Tadeo Cern, The Inspiration Grid.
Balloons used in art in this way provoke a sense of deep thoughtfulness and reflection. They take on a more powerful role, moving very much away from the traditional concept of them as playthings.
The balloons below on the other hand, are positively radiating celebration. This was a display by Squarespace partnered with Geronimo Balloons to celebrate Pride Month in New York.
This relationship that balloons have to our own temporal nature means that they can be used in a darkly ironic and threatening way too. Take Stephen King’s IT, for example. He uses the figure of a clown to distort reality, taking something that is familiar to mask something much more sinister. The red balloon used in this story becomes synonymous with death and a symbol of evil.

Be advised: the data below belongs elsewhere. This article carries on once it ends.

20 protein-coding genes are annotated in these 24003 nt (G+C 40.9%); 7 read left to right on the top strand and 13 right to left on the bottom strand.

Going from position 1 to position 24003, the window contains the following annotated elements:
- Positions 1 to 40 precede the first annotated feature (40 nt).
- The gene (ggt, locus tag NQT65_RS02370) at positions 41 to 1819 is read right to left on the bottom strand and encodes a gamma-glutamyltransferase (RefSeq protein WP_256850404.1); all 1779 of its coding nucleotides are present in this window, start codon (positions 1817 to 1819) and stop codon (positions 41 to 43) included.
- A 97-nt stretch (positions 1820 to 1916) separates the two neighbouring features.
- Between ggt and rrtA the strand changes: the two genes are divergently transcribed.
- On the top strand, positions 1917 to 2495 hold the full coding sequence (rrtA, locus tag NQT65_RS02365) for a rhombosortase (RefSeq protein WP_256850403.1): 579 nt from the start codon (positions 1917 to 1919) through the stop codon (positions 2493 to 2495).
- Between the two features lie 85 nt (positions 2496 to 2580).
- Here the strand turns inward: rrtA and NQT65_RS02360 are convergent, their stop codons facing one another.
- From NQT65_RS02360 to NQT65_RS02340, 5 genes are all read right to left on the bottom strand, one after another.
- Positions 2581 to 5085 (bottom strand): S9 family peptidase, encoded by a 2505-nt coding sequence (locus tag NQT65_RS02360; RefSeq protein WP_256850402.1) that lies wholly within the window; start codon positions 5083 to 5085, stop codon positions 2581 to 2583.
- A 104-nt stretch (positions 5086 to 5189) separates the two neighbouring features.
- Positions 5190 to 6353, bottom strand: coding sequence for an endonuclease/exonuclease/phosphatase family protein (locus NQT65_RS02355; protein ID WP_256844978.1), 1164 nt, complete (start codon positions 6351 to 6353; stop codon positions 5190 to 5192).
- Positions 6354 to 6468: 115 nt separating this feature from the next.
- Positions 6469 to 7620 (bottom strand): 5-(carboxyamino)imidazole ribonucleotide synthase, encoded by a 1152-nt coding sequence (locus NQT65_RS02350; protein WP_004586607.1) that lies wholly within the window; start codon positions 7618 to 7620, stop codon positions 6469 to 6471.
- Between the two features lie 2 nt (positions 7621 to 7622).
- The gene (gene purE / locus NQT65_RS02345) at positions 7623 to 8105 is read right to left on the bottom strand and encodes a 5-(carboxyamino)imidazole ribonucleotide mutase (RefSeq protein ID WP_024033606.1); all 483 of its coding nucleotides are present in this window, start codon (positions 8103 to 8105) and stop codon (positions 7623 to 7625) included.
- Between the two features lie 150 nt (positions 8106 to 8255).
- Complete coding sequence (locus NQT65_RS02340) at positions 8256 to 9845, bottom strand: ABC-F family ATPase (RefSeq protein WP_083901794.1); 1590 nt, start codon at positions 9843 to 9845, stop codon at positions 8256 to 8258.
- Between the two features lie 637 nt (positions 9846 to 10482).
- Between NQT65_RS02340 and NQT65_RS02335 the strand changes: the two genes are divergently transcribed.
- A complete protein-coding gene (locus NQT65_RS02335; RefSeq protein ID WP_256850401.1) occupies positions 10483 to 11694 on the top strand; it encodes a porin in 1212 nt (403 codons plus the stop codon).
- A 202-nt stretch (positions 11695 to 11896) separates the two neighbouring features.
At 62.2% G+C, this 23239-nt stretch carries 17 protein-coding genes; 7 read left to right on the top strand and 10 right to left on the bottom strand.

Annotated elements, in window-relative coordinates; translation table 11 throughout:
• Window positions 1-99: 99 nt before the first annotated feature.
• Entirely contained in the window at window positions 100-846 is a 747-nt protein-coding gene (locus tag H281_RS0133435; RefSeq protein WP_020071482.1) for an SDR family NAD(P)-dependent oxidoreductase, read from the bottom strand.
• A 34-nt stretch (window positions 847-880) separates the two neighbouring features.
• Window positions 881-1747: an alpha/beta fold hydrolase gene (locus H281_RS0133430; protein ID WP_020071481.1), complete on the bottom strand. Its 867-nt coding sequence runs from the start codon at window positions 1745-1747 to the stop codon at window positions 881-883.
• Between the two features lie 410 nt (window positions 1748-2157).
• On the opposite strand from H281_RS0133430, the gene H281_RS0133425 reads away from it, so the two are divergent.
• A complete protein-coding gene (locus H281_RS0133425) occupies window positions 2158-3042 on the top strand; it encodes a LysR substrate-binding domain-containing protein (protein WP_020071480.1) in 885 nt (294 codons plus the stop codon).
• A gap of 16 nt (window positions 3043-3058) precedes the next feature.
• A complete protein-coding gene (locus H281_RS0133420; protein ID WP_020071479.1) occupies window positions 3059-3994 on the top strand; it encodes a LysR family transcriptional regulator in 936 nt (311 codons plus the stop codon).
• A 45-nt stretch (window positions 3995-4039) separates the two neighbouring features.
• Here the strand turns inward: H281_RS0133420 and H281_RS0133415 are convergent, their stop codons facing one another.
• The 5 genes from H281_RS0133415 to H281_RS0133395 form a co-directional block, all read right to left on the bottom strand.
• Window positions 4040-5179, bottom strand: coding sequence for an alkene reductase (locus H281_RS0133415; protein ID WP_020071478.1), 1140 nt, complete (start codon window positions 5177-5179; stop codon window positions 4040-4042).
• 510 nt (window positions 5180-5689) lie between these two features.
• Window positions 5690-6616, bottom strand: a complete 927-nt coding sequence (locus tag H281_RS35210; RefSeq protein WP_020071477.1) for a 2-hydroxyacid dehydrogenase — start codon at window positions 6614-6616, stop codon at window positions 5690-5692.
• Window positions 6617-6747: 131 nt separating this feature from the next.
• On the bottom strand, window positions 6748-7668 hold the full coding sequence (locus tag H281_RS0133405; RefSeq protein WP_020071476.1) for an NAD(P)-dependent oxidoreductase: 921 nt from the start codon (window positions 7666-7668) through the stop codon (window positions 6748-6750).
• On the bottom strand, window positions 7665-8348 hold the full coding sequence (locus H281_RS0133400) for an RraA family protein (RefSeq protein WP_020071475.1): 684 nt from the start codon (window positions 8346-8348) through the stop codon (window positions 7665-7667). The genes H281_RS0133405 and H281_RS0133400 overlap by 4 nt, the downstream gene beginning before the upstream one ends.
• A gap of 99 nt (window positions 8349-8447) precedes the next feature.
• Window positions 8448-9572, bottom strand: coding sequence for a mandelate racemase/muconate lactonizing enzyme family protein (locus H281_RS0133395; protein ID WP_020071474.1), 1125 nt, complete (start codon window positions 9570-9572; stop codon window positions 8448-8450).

The persona of Pennywise the Dancing Clown creates a sense of positivity and fun all wrapped up in bright clothing, funny hair and, of course the red balloon. However, behind it lurks something unimaginably dark. It is significant that the balloon is red: while a vibrant and exciting color, red is also a color signifying the forbidden or the dangerous. By association with the terrible events of the story the balloon comes to represent blood. This particular red balloon holds enough power to have has been used extensively in fan art.
From the horrible to the fairly disgusting! Some of the first balloons (going back as far as the Atzecs) were made of the membranous parts of animals because they were flexible and could be blown up. Here are two chidren inflating a bladder.